Wherever you find yourself setting up this lamp, it will be a conversation starter for sure. My desk has easily become the coolest desk at UG (I’m accepting any challengers, what up?!) and anyone who notices it while walking by stops to take a closer look.

WARNING: With great power comes great responsibility. Like I said, this lamp will draw people in to take a closer look. They also WILL play with it, and they will knock the shade off over.. and over.. and over again. So get use to setting it up. But after the first couple of times, it’s easy as pie–Scratch that. I don’t know how to make pie, bad example. It’s easy as buying pie–and you’ll come to enjoy watching people’s expressions when they do knock it off. (Everybody’s face always look like they just broke an irreplaceable ancient artifact and are about to get hauled off to serve hard time for it.. or at least have to buy me a new one.)

At the end of the day, simply said, this is one cool lamp. And today it’s still on my desk, working as great as the day it came out of the box.

Also, that ‘lil guy basking in the lamp’s light in the picture? That’s Blocky. He makes sure my pens don’t go missing while I’m away from my desk.

The Uncommon Life

MaKey MaKey Meets Frogger – An UncommonGoods DIY

March 6, 2013

The MaKey MaKey is a unique invention aiming to change the way we connect with the internet. Banana pianos, cat controlled cameras and high five orchestras are some of the recent contraptions spawning from this odd new technology which was initially funded from a KickStarter project with over 10,000 backers.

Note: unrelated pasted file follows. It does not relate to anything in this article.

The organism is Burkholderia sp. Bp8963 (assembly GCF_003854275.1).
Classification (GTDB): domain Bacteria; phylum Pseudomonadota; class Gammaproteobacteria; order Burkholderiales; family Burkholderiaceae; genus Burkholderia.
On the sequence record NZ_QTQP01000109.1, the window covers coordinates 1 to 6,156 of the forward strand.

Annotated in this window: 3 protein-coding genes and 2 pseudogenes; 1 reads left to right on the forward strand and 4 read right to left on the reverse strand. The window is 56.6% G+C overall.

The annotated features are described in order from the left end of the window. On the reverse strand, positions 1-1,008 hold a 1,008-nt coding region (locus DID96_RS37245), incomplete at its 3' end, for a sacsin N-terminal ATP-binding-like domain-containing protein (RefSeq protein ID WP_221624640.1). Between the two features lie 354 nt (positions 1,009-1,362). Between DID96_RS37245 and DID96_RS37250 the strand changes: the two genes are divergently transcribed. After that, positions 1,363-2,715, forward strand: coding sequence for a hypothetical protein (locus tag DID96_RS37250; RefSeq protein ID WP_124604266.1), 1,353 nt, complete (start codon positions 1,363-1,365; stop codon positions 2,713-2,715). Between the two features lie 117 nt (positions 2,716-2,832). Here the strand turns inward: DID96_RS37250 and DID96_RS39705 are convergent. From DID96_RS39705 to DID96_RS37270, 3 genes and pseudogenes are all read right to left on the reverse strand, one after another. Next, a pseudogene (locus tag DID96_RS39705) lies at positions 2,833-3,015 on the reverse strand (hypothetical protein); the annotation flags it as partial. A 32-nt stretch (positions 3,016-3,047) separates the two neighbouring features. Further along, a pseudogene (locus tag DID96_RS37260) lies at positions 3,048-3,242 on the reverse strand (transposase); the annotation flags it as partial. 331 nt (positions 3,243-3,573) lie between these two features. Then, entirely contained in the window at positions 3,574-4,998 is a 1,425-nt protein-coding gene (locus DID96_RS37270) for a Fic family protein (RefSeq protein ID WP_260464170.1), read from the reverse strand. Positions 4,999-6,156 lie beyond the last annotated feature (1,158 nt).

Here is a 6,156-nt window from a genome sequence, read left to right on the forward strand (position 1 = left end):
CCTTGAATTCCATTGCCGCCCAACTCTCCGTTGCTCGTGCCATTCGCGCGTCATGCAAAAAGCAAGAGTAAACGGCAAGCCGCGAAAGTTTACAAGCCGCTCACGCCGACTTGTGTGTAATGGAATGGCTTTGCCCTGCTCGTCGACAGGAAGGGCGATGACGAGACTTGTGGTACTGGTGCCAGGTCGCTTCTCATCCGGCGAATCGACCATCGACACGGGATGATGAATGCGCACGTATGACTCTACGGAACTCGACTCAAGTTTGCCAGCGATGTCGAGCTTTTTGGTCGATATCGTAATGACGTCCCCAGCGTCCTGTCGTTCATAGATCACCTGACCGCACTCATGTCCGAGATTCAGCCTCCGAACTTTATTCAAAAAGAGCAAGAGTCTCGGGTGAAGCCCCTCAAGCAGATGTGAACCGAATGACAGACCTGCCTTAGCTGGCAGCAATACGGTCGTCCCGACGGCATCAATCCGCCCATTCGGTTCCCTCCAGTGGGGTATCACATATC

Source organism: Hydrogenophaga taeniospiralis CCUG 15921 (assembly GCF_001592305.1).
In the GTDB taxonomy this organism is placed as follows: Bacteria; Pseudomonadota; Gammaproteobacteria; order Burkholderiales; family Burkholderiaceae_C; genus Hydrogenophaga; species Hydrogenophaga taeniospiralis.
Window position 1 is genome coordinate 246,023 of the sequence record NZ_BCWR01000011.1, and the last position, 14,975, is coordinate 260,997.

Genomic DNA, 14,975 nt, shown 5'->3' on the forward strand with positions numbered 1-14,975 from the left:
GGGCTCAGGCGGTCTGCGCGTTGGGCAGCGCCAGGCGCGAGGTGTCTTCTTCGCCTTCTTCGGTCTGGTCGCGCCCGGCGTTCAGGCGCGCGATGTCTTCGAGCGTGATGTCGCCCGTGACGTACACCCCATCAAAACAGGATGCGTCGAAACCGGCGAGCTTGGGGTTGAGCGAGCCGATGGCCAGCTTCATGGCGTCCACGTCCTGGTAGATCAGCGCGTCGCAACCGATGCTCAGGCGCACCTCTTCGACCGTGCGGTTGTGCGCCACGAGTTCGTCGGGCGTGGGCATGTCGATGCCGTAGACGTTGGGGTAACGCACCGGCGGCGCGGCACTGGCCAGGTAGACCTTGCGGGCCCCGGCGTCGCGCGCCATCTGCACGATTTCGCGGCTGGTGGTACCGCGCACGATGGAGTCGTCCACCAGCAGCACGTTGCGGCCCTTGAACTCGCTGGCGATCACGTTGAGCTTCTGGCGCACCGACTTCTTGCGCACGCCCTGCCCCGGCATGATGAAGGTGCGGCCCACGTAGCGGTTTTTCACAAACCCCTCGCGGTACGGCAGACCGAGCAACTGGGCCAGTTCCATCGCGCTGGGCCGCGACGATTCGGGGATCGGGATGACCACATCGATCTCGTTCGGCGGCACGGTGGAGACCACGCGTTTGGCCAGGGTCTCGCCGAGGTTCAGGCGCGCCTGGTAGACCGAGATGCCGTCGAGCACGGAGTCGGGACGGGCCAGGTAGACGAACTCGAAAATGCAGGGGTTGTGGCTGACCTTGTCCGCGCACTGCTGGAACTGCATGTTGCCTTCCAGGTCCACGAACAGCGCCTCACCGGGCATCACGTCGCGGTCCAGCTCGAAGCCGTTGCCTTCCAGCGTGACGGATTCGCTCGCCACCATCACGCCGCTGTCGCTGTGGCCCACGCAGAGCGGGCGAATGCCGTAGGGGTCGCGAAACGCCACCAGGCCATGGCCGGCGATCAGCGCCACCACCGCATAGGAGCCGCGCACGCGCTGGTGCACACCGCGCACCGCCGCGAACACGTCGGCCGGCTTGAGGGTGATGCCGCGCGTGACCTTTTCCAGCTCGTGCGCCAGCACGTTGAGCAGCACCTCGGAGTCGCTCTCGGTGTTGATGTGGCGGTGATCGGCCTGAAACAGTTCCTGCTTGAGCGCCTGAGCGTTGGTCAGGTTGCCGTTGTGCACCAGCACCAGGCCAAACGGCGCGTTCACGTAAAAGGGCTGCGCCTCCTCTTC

Frogger is a classic arcade game developed by Konami in 1981. Guiding a frog across the road and the river, the player is lost in a mental state of amphibian survival. It’s a simple game, with an addictive quality rivaling that of Angry Birds.

After playing around with the MaKey MaKey for a few weeks, I realized that I could use the MaKey MaKey to improve upon Frogger. For those who have played the game, you may ask yourself, is it even possible to improve on Frogger? Konami might say no, but I say yes. My plan was to put the player in the physical realm of the frog, where your legs are the difference between life and death.

I developed this in two test phases:

Test #1 – Touch Pad
Test #2 – Floor Pad

Out of the box, the MaKey MaKey comes with a circuit board, a USB connect and several wires pinched off with alligator clips.

Frogger frogs move in four directions. Up, Down, Left and Right. (Just like normal frogs). Conveniently, the MaKey MaKey comes with the same four directions. I hooked an alligator clip to each one:

The MaKey MaKey is basically an open source touchpad. You can hack any type of controller. All you need is electrically conductive material. Paper clips, people, spoons, water, apples, paint, etc… They are all compatible. I decided to use the most complex conductive substance known to man:

Play-Doh.